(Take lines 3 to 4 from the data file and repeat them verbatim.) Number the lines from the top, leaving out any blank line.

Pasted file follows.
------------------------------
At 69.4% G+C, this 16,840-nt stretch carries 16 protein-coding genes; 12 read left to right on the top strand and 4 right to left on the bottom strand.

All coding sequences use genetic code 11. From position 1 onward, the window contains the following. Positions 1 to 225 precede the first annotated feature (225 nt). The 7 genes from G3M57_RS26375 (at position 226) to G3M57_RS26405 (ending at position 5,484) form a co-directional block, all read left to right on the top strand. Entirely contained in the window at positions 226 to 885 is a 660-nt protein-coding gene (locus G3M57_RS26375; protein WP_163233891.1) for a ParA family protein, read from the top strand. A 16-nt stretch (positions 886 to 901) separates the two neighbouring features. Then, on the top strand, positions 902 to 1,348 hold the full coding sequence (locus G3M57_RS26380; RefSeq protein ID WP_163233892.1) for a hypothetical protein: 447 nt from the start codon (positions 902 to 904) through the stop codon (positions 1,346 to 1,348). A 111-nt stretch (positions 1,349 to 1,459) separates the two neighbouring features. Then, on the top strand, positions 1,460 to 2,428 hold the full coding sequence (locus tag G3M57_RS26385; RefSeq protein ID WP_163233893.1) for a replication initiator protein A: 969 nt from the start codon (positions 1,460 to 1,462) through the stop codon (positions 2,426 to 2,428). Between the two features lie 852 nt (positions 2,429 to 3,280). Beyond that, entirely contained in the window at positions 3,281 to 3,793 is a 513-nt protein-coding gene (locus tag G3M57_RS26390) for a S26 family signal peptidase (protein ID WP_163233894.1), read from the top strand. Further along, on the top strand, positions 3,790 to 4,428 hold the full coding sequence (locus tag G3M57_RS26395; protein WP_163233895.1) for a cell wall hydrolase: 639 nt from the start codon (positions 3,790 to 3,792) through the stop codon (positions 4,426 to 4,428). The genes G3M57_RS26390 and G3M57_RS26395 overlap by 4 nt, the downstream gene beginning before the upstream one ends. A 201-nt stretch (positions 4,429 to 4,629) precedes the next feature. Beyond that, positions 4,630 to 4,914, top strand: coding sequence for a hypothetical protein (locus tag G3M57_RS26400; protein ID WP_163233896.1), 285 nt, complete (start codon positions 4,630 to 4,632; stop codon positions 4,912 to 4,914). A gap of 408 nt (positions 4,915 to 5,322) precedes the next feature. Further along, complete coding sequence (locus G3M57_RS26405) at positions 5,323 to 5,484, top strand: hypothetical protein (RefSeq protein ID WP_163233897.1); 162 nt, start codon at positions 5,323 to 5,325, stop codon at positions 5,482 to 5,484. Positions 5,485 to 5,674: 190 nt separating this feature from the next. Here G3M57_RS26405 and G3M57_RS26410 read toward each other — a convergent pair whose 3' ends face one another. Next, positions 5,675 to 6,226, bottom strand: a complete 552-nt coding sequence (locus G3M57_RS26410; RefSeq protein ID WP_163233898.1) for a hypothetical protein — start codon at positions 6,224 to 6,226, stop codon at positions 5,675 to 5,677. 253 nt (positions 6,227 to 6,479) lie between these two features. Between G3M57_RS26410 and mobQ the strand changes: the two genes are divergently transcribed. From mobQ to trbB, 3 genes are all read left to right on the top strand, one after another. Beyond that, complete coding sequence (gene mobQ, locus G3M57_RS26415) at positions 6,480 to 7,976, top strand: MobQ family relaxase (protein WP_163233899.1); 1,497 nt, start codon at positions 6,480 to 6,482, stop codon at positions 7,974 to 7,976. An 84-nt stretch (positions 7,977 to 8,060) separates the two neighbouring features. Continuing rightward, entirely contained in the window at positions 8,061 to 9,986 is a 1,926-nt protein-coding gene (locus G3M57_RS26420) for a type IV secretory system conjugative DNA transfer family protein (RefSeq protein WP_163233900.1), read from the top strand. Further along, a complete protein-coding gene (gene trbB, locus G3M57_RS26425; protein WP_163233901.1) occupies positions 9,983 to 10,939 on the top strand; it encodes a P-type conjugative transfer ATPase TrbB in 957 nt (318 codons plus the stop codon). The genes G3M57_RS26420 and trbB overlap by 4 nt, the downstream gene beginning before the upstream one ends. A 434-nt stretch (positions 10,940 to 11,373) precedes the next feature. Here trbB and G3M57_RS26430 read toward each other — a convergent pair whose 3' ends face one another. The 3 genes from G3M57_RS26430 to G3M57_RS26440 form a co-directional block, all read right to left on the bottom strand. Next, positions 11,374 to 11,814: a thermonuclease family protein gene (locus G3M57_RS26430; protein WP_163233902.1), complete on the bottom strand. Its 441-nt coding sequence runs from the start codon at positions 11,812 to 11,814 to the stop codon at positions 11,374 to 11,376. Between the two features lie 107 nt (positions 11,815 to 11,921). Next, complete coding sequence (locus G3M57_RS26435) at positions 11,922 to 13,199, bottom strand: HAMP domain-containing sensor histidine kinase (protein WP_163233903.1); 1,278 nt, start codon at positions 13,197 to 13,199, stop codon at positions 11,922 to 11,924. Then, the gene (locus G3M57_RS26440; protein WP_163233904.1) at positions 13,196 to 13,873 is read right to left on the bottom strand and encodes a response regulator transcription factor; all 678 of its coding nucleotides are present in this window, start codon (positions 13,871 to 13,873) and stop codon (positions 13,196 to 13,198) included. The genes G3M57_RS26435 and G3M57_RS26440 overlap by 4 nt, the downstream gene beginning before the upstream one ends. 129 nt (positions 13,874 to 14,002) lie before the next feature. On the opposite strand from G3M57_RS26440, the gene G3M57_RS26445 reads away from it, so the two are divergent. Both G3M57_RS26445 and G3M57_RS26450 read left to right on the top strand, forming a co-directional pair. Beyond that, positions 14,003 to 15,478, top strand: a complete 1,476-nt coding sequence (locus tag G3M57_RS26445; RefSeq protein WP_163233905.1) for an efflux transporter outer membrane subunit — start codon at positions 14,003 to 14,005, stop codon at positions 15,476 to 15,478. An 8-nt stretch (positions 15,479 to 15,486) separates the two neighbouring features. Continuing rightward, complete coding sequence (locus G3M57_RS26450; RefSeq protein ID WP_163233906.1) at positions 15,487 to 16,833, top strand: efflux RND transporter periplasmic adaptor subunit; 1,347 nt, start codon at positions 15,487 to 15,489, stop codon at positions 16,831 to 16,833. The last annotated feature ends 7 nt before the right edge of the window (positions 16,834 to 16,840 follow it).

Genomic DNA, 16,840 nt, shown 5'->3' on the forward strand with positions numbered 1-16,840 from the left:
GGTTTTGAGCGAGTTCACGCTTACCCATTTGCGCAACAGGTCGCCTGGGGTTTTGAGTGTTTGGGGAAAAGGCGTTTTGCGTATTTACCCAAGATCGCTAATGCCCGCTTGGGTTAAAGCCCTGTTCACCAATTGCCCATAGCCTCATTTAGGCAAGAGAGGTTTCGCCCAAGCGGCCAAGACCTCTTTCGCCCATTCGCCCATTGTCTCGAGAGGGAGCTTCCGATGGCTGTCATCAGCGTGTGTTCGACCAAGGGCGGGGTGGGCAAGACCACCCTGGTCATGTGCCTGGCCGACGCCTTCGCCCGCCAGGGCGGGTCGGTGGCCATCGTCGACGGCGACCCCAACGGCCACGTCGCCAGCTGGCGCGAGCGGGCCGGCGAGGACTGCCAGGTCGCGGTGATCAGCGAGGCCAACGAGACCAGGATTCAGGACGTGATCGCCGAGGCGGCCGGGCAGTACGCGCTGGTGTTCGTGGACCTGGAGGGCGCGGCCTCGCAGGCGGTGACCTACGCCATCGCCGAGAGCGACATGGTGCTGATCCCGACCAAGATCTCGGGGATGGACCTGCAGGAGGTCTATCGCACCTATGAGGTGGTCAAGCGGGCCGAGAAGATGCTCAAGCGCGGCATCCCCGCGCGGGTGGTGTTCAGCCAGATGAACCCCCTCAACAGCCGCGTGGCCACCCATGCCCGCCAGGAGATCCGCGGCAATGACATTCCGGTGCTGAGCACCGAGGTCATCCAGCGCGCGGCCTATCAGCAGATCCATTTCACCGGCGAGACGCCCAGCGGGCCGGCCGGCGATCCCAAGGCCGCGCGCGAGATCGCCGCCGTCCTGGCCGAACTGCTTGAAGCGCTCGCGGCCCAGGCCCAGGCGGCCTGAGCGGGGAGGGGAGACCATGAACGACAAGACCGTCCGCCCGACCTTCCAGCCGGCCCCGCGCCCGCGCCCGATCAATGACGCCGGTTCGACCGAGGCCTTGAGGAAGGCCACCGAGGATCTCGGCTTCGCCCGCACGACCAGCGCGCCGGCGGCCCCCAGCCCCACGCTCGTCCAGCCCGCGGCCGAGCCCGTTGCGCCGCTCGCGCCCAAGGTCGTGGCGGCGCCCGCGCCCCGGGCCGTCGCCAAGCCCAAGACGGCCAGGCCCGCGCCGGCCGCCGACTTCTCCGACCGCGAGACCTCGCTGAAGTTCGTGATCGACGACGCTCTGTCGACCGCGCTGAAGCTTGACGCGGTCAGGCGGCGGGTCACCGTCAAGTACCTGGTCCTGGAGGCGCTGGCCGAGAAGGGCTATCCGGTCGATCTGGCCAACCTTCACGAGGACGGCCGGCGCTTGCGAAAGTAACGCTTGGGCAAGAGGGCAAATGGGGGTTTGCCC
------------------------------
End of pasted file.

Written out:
Genomic DNA, 16,840 nt, shown 5'->3' on the forward strand with positions numbered 1-16,840 from the left:
GGTTTTGAGCGAGTTCACGCTTACCCATTTGCGCAACAGGTCGCCTGGGGTTTTGAGTGTTTGGGGAAAAGGCGTTTTGCGTATTTACCCAAGATCGCTAATGCCCGCTTGGGTTAAAGCCCTGTTCACCAATTGCCCATAGCCTCATTTAGGCAAGAGAGGTTTCGCCCAAGCGGCCAAGACCTCTTTCGCCCATTCGCCCATTGTCTCGAGAGGGAGCTTCCGATGGCTGTCATCAGCGTGTGTTCGACCAAGGGCGGGGTGGGCAAGACCACCCTGGTCATGTGCCTGGCCGACGCCTTCGCCCGCCAGGGCGGGTCGGTGGCCATCGTCGACGGCGACCCCAACGGCCACGTCGCCAGCTGGCGCGAGCGGGCCGGCGAGGACTGCCAGGTCGCGGTGATCAGCGAGGCCAACGAGACCAGGATTCAGGACGTGATCGCCGAGGCGGCCGGGCAGTACGCGCTGGTGTTCGTGGACCTGGAGGGCGCGGCCTCGCAGGCGGTGACCTACGCCATCGCCGAGAGCGACATGGTGCTGATCCCGACCAAGATCTCGGGGATGGACCTGCAGGAGGTCTATCGCACCTATGAGGTGGTCAAGCGGGCCGAGAAGATGCTCAAGCGCGGCATCCCCGCGCGGGTGGTGTTCAGCCAGATGAACCCCCTCAACAGCCGCGTGGCCACCCATGCCCGCCAGGAGATCCGCGGCAATGACATTCCGGTGCTGAGCACCGAGGTCATCCAGCGCGCGGCCTATCAGCAGATCCATTTCACCGGCGAGACGCCCAGCGGGCCGGCCGGCGATCCCAAGGCCGCGCGCGAGATCGCCGCCGTCCTGGCCGAACTGCTTGAAGCGCTCGCGGCCCAGGCCCAGGCGGCCTGAGCGGGGAGGGGAGACCATGAACGACAAGACCGTCCGCCCGACCTTCCAGCCGGCCCCGCGCCCGCGCCCGATCAATGACGCCGGTTCGACCGAGGCCTTGAGGAAGGCCACCGAGGATCTCGGCTTCGCCCGCACGACCAGCGCGCCGGCGGCCCCCAGCCCCACGCTCGTCCAGCCCGCGGCCGAGCCCGTTGCGCCGCTCGCGCCCAAGGTCGTGGCGGCGCCCGCGCCCCGGGCCGTCGCCAAGCCCAAGACGGCCAGGCCCGCGCCGGCCGCCGACTTCTCCGACCGCGAGACCTCGCTGAAGTTCGTGATCGACGACGCTCTGTCGACCGCGCTGAAGCTTGACGCGGTCAGGCGGCGGGTCACCGTCAAGTACCTGGTCCTGGAGGCGCTGGCCGAGAAGGGCTATCCGGTCGATCTGGCCAACCTTCACGAGGACGGCCGGCGCTTGCGAAAGTAACGCTTGGGCAAGAGGGCAAATGGGGGTTTGCCC